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Can You Prove It Didn’t Happen?

ISSUE:  Autumn 2000

Whatever happened to matter in motion? Who ran off with the Newtonian World Machine? I know that rationalism has had its day, the Age of Reason is no more. Perhaps it never was. And if God did let Newton discover the mystery of “Nature and Nature’s Laws,” they are now, again, “hid in night.” The confident illusion that the universe and history are explicable, that the mind is capable of understanding the world around us, has become as nostalgic a proposition as a college reunion. Indeed, it is college that has pushed me to the brink of the abyss and made me behold the darkness. These days, the best and the brightest seem to have an unfailing propensity for the irrational, the supernatural, and the mysterious.

To be sure, the University of Memphis, where I have taught for more than three decades, has not always been your cutting edge academy. A cultural lag obtains, so that on the eve of feminism’s Second Wave, for example, the college newspaper—the Tiger Rag it was then called—still featured cheesecake photos displayed under the weekly banner, “The Campus Cutie.” In the mid 1960’s under-graduate men sported brush cuts and women attended class in upscale wardrobes crowned with frosted, streaked, well-tended coiffures. Only late in the day did jeans appear as the uniform of choice among some modish faculty as well as students, long after starched fashions had hit the skids in other parts of the country. But I like to think we are now caught up. Our campus cafeterias provide mesculun greens and baked potatoes as well as burgers and fries and, in keeping with the latest academic vogue, the University boasts among its many administrators a woman who bears the title, Director of Diversity. Perhaps the most impressive testimony to our trendiness , however, is the attenuation of a spirit of rational criticism that, even in the old days, seemed occasionally to prevail.

Granted, seniors and graduate students provide less ammunition to sustain this lamentable conclusion about reason’s decline. Rather my observations are based principally on my experiences with freshmen, sophomores and a sprinkling of juniors who, more often than not, constitute a captive audience in our World Civilizations courses. These fulfill a requirement under the rubric Historical/Philosophical Heritage, a principal component of the University’s General Education Curriculum. “Gen Ed” replaced the cafeteria style accumulation of credits that colleges impetuously adopted in the ‘70’s as a concession to student discontent. Now that an approximation of the older core requirements has been revived, my colleagues and I are free at last from the obligation to grapple with the vocationally oriented student’s query, “Why do I have to take history? It doesn’t count for anything.”

A one-year sequence divided at 1500, “World Civ” as it is affectionately called, keeps many of us in business. Nonetheless, while its value as a sequence that fulfills a core requirement has now been restored, its worth as a course of study remains unfathomable to many students. But I have discovered that a homily about how the study of history can make one a better person is an exercise best reserved for the end of a semester. My first chore, accordingly, is to explain the significance of 1500 as the traditional marker for the beginning of “modern” civilization.

Its principal allure is that it is a round number. Indeed, nothing much seems to have happened to distinguish Jan. 1, 1500 as the beginning of modern civilization. Perhaps Gutenberg’s printing press or the fall of Constantinople in 1453 or Columbus’s “discovery” of a New World in 1492, or even Luther’s rat-a-tat-tat on the church door of Wittenberg in 1517 might serve better than 1500, whose roundness seems commensurate with its relative uneventfulness. And for those who prefer to identify the World with civilizations of the East, the Mogul capture of Delhi in 1524 or the beginning of the Ching dynasty in 1644 afford the modern scholar equal opportunity events. For the meticulous, perhaps the commencement of the Safavid dynasty in Persia, conveniently inaugurated in 1500, epitomizes the beginning of the modern. Then again, “mere events” are no longer central to some schools of historical thought, so the roundness of 1500 may indeed be more notable than any incident in high politics, East or West.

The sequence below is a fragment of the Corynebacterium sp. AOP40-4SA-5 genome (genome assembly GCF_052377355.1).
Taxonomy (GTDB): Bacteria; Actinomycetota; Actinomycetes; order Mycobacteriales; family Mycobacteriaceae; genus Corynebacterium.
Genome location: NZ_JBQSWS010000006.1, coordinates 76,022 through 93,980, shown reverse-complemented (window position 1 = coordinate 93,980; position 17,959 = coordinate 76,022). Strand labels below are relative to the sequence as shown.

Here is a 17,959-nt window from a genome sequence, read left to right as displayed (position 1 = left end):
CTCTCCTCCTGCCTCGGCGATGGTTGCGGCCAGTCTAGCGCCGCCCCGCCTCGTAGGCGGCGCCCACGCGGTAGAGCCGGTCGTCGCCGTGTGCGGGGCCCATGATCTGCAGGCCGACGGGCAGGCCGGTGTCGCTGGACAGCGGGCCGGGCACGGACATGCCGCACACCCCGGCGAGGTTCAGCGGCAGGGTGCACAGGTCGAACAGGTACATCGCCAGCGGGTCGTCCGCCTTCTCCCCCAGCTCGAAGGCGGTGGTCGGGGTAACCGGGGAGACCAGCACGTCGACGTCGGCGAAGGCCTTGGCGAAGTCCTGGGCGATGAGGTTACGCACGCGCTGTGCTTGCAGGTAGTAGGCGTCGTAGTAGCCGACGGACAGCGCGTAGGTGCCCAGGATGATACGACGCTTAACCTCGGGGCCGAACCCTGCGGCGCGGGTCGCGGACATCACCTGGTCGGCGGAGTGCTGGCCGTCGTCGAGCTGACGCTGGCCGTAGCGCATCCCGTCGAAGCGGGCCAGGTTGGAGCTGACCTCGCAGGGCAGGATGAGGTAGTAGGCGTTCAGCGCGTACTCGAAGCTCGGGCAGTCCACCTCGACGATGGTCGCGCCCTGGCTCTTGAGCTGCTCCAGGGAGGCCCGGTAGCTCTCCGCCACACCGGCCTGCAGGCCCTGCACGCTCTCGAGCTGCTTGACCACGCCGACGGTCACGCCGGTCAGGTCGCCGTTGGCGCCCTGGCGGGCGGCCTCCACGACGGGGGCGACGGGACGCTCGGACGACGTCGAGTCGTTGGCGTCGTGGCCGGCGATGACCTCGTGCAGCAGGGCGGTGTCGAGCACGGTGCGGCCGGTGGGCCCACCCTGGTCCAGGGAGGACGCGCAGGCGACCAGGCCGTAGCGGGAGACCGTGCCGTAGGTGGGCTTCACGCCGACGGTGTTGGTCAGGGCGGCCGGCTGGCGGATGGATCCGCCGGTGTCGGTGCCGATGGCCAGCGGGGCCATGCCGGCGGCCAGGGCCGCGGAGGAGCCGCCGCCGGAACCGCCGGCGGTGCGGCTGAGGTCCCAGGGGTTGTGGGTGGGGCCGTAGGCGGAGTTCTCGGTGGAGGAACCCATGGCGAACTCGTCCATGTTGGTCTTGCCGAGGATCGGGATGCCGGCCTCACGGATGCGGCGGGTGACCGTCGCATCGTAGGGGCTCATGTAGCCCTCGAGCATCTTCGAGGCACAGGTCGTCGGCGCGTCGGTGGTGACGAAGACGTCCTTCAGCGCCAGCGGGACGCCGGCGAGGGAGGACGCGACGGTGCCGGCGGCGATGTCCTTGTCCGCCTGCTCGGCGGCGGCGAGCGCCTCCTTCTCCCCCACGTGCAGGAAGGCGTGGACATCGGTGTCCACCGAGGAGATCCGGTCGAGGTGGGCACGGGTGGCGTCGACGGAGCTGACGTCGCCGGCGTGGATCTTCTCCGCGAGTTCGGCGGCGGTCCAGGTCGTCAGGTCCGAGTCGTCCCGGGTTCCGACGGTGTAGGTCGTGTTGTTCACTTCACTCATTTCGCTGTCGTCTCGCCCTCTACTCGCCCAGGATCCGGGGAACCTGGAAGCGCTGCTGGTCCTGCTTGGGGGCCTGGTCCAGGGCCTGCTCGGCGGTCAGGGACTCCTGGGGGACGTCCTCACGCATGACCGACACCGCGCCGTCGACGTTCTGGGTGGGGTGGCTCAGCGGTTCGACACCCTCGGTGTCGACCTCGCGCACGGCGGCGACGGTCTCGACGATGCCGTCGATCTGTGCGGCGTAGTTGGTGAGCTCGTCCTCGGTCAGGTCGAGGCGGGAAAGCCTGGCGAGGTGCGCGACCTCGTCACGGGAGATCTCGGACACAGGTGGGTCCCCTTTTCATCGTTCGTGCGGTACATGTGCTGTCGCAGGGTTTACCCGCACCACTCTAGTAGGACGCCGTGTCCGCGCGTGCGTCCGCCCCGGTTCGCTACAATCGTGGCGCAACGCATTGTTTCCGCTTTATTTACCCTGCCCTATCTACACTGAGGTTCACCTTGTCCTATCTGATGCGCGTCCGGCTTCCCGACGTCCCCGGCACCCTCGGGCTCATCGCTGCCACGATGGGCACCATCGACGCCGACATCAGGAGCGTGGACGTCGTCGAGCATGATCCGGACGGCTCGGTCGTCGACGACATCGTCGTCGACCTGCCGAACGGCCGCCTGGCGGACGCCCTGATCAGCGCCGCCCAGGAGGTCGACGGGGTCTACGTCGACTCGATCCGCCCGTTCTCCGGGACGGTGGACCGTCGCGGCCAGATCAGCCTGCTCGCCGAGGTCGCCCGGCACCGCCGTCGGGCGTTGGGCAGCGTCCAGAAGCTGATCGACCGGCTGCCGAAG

I sometimes regret my ruminations about the uneventfulness of 1500, since they seem to activate a predisposition among some college students toward a magical numerology, a tendency that became all the more conspicuous as we approached the end of a millennium. There is, after all, an abundance of contemporary events to reinforce such inclinations. Michael Drosnin’s The Bible Code assumes that juggling the numbers may better our odds. And who can forget the 1995 Million Man March on Washington, culminating in Minister Farrakhan’s opaque mumbo-jumbo about 19: “In the background is the Jefferson and Lincoln Memorials. Each one of these monuments is 19 feet high. Abraham Lincoln the sixteenth president, Thomas Jefferson the third president and 16 and 3 make 19 again.” What, Farrakhan then asked, “is so deep” about 19? Nine, we are informed, signifies the pregnant womb—so axiomatic as to require no elaboration. The digit one before the nine “means that there’s something secret that has to be unfolded.” As to what that may be, your guess is as good as mine.

To be sure, philo as well as anti-Semites may be drawn to numbers. The Cabalistic tradition in Judaism provides an abundance of examples. And even among the less mystically inclined, the number 18, which in Hebrew is “Chai,” the word for life, is frequently the unit in multiples of which solicitations are invited and gifts bestowed. Indeed, had Minister Farrakhan fixed his sights one digit lower, he may well have been swinging with the 18th-century Chassidic sage, Rabbi Nachman of Bratslav, not to mention my uncle Julius, who presented my wife and me with a wedding gift valued at two and half times Chai as measured in 1965 dollars. Why not spring for three? Or is the trinitarian disposition singularly Christian? But one man’s mystery is another’s crystal clear logic, as my friend Patrick sought to persuade me when he compared the Holy Trinity to the do-it-all lubricating fluid of the ‘50’s, Three in One Oil. Perhaps God greased the skids for Constantine when he plopped for the Athanasian solution at the Council of Nicaea.